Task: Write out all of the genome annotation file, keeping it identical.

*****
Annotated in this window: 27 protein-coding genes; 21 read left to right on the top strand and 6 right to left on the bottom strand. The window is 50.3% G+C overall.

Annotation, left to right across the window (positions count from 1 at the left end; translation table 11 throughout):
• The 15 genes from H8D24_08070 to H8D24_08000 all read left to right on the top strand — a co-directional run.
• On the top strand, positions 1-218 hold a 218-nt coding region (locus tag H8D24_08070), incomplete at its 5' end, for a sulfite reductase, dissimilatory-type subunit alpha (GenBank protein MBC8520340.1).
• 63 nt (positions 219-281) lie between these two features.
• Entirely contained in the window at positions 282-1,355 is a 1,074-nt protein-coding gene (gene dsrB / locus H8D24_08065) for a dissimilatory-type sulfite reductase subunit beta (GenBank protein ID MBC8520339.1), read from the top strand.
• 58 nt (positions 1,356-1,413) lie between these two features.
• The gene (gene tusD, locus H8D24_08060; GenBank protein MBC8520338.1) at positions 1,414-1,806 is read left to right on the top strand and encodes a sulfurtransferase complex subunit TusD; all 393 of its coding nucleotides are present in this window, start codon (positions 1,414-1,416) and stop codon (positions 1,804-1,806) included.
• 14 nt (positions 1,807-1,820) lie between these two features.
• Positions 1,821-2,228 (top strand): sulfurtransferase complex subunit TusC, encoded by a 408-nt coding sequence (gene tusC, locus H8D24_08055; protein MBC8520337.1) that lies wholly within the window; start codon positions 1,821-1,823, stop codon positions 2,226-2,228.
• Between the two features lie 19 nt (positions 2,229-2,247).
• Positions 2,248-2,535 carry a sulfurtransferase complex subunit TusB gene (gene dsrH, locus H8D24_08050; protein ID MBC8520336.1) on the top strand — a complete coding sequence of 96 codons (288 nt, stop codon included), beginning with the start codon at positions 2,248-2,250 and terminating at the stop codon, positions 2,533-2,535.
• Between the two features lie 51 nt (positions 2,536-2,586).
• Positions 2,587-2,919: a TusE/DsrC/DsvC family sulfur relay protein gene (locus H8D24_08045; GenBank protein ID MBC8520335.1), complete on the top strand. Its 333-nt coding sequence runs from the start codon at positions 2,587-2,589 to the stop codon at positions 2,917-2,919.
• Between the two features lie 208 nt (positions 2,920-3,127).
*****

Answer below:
Annotated in this window: 27 protein-coding genes; 21 read left to right on the top strand and 6 right to left on the bottom strand. The window is 50.3% G+C overall.

Annotation, left to right across the window (positions count from 1 at the left end; translation table 11 throughout):
• The 15 genes from H8D24_08070 to H8D24_08000 all read left to right on the top strand — a co-directional run.
• On the top strand, positions 1-218 hold a 218-nt coding region (locus tag H8D24_08070), incomplete at its 5' end, for a sulfite reductase, dissimilatory-type subunit alpha (GenBank protein MBC8520340.1).
• 63 nt (positions 219-281) lie between these two features.
• Entirely contained in the window at positions 282-1,355 is a 1,074-nt protein-coding gene (gene dsrB / locus H8D24_08065) for a dissimilatory-type sulfite reductase subunit beta (GenBank protein ID MBC8520339.1), read from the top strand.
• 58 nt (positions 1,356-1,413) lie between these two features.
• The gene (gene tusD, locus H8D24_08060; GenBank protein MBC8520338.1) at positions 1,414-1,806 is read left to right on the top strand and encodes a sulfurtransferase complex subunit TusD; all 393 of its coding nucleotides are present in this window, start codon (positions 1,414-1,416) and stop codon (positions 1,804-1,806) included.
• 14 nt (positions 1,807-1,820) lie between these two features.
• Positions 1,821-2,228 (top strand): sulfurtransferase complex subunit TusC, encoded by a 408-nt coding sequence (gene tusC, locus H8D24_08055; protein MBC8520337.1) that lies wholly within the window; start codon positions 1,821-1,823, stop codon positions 2,226-2,228.
• Between the two features lie 19 nt (positions 2,229-2,247).
• Positions 2,248-2,535 carry a sulfurtransferase complex subunit TusB gene (gene dsrH, locus H8D24_08050; protein ID MBC8520336.1) on the top strand — a complete coding sequence of 96 codons (288 nt, stop codon included), beginning with the start codon at positions 2,248-2,250 and terminating at the stop codon, positions 2,533-2,535.
• Between the two features lie 51 nt (positions 2,536-2,586).
• Positions 2,587-2,919: a TusE/DsrC/DsvC family sulfur relay protein gene (locus H8D24_08045; GenBank protein ID MBC8520335.1), complete on the top strand. Its 333-nt coding sequence runs from the start codon at positions 2,587-2,589 to the stop codon at positions 2,917-2,919.
• Between the two features lie 208 nt (positions 2,920-3,127).